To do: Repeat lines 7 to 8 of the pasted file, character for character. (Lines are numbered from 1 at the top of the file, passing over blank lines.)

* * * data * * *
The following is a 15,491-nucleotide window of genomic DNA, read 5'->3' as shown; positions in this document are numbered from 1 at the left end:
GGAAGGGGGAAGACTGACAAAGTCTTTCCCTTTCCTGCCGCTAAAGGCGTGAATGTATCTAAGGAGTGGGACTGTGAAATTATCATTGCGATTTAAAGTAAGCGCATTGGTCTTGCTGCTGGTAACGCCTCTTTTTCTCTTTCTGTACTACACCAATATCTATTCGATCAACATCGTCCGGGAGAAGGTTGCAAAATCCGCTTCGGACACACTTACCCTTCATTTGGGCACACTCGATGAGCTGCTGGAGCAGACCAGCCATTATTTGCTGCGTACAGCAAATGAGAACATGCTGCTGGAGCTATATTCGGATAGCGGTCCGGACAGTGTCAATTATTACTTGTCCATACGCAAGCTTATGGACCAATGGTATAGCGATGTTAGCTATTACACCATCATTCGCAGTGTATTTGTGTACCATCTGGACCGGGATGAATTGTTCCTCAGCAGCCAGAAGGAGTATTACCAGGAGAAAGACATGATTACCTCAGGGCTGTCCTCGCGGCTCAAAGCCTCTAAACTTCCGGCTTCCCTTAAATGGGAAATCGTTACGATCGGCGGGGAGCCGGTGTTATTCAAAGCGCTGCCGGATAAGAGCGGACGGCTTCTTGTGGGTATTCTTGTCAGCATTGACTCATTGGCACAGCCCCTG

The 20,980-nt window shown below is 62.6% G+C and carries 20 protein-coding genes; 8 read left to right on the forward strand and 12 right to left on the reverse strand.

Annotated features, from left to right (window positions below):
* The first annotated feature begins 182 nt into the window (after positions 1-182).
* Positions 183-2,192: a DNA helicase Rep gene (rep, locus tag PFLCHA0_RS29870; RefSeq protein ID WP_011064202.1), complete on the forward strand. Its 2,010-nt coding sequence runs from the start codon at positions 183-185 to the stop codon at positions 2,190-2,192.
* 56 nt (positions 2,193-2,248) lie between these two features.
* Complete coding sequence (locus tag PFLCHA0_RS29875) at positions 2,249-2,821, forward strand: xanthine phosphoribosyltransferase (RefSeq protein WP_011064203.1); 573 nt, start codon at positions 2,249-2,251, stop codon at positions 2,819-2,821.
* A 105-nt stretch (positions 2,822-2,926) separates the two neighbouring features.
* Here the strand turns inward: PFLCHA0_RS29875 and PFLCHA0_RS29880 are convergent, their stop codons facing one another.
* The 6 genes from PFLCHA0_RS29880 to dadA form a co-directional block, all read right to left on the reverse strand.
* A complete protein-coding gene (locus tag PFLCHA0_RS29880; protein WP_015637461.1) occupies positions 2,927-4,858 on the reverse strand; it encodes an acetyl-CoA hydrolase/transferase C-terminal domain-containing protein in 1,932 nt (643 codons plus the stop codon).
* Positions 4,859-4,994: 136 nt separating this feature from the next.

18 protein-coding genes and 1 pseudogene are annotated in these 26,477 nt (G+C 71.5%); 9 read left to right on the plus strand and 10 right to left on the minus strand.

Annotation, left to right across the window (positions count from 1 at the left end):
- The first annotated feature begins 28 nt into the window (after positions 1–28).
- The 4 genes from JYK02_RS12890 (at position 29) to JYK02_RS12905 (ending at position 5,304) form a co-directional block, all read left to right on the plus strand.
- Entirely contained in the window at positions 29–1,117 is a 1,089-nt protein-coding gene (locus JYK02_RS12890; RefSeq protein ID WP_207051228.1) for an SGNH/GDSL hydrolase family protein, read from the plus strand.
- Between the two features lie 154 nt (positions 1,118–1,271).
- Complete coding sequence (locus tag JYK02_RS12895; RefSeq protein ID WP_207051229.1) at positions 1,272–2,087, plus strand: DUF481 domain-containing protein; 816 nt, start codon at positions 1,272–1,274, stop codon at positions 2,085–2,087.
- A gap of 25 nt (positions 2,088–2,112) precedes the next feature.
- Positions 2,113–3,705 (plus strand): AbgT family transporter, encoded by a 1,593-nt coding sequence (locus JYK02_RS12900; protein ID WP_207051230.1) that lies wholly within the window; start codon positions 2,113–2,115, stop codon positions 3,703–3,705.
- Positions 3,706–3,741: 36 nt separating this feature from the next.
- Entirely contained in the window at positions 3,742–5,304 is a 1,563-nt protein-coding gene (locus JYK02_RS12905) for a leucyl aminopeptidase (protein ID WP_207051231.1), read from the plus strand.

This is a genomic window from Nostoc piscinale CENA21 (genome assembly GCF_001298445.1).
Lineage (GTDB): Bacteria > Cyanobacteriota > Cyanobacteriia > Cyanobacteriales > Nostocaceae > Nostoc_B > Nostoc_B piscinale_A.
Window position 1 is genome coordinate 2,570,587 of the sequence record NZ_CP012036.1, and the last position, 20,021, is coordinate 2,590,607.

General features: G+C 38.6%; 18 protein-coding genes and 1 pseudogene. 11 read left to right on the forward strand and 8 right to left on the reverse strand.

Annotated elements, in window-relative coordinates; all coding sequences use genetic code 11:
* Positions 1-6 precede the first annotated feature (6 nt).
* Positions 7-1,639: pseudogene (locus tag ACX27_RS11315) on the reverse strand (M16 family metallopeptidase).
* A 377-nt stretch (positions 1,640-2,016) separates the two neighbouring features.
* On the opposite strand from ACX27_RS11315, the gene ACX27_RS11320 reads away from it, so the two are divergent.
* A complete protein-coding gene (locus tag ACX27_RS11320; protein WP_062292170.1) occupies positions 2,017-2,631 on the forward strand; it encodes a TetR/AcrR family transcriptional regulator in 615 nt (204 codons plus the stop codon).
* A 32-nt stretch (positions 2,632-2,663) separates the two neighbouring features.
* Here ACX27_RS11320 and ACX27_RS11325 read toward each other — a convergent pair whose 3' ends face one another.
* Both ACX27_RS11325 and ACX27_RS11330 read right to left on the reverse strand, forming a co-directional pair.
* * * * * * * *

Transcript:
* 56 nt (positions 2,193-2,248) lie between these two features.
* Complete coding sequence (locus tag PFLCHA0_RS29875) at positions 2,249-2,821, forward strand: xanthine phosphoribosyltransferase (RefSeq protein WP_011064203.1); 573 nt, start codon at positions 2,249-2,251, stop codon at positions 2,819-2,821.